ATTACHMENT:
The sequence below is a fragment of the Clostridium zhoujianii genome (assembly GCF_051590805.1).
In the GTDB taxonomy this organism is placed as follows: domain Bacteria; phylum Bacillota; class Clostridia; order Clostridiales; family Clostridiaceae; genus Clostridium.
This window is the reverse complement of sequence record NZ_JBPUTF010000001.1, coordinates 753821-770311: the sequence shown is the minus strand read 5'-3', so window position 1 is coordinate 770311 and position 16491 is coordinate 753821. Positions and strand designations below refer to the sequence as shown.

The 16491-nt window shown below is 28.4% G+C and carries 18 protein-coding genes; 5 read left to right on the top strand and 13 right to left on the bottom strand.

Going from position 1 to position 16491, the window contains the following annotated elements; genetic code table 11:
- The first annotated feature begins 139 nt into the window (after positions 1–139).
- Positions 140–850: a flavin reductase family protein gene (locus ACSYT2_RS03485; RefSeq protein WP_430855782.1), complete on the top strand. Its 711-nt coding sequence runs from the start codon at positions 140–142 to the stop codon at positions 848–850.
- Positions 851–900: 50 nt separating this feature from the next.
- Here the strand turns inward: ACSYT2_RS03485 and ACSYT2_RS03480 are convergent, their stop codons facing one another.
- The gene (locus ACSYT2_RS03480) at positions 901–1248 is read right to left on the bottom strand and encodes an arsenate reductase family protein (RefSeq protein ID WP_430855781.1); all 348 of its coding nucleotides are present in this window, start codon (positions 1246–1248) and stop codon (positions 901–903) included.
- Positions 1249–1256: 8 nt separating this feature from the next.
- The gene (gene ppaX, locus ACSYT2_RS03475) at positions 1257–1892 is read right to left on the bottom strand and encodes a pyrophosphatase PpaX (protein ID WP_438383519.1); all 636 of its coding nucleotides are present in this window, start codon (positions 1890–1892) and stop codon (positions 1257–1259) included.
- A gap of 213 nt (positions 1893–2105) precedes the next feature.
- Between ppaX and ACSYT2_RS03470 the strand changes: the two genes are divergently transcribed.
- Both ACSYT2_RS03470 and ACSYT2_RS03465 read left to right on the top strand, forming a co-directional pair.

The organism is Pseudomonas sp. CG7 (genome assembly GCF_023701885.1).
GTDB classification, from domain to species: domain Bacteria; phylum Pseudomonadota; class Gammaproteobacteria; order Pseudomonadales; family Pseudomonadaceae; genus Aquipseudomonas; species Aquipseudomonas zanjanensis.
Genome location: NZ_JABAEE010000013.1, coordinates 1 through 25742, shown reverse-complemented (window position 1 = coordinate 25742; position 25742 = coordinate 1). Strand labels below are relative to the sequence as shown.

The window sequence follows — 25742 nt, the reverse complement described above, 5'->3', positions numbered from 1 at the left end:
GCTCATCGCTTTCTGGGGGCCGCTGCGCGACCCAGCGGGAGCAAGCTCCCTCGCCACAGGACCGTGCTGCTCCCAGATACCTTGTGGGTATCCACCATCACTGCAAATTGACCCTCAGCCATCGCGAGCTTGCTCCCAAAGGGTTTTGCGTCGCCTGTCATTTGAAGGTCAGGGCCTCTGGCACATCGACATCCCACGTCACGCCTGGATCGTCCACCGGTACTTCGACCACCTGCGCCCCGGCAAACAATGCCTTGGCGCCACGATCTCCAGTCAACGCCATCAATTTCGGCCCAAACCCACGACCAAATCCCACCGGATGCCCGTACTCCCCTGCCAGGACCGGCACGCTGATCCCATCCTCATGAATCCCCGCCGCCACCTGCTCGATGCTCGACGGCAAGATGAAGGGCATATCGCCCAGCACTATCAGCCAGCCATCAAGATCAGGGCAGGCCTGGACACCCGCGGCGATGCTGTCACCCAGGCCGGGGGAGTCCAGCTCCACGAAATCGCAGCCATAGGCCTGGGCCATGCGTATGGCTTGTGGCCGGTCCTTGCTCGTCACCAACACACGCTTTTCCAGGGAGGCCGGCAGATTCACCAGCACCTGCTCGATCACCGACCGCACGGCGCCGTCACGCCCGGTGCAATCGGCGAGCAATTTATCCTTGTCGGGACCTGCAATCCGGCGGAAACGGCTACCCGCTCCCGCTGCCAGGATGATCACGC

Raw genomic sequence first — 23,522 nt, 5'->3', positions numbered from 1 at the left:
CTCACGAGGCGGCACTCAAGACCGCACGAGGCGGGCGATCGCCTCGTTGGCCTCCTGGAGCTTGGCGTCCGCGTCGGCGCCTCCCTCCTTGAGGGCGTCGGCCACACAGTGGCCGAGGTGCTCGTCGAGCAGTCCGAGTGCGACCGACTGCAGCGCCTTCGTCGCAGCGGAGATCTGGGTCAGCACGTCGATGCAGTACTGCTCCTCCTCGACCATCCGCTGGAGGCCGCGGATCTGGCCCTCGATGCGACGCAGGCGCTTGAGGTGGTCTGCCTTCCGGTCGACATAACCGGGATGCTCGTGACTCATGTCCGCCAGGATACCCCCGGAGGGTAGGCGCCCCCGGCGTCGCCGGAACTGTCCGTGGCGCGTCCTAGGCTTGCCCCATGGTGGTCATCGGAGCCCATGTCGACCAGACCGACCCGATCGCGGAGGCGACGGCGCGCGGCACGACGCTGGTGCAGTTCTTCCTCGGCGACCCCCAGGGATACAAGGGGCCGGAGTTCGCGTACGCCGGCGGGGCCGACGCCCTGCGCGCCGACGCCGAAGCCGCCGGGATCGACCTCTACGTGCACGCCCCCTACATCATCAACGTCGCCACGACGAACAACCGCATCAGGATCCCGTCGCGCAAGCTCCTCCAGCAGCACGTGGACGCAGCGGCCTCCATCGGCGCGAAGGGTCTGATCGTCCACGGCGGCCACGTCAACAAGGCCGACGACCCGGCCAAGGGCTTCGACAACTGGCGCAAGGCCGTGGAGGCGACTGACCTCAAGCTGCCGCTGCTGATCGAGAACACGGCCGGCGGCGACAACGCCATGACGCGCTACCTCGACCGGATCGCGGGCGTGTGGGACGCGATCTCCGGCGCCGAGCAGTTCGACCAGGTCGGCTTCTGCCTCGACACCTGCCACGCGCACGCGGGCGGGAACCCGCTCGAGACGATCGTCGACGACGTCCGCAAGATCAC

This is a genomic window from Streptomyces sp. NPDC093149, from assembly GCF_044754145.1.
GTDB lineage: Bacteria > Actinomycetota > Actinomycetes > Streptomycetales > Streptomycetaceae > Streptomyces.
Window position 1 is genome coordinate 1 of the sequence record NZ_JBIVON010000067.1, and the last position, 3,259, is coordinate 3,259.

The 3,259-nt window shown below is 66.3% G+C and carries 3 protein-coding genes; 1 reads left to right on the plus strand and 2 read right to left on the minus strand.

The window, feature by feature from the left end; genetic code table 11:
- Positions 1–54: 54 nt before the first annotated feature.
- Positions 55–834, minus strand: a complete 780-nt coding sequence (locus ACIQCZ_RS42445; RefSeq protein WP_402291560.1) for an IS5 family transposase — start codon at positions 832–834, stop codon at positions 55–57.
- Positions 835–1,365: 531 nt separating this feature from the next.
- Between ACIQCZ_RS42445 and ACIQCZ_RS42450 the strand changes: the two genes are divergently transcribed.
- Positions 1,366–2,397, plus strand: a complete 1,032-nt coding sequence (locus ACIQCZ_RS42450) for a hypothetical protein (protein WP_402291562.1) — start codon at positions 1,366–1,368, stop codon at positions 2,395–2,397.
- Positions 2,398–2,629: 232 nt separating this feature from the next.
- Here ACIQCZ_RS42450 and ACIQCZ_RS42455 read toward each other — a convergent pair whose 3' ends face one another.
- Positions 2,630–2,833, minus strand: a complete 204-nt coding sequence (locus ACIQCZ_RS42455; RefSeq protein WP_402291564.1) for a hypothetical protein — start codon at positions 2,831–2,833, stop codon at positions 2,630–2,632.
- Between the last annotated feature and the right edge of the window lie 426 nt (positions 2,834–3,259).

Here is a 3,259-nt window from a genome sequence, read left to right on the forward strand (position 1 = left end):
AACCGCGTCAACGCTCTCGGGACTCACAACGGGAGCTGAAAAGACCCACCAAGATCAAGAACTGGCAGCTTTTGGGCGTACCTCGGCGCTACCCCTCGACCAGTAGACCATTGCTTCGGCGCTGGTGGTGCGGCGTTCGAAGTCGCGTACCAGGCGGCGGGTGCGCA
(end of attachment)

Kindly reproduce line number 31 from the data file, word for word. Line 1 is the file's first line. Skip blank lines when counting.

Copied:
- Between ACIQCZ_RS42445 and ACIQCZ_RS42450 the strand changes: the two genes are divergently transcribed.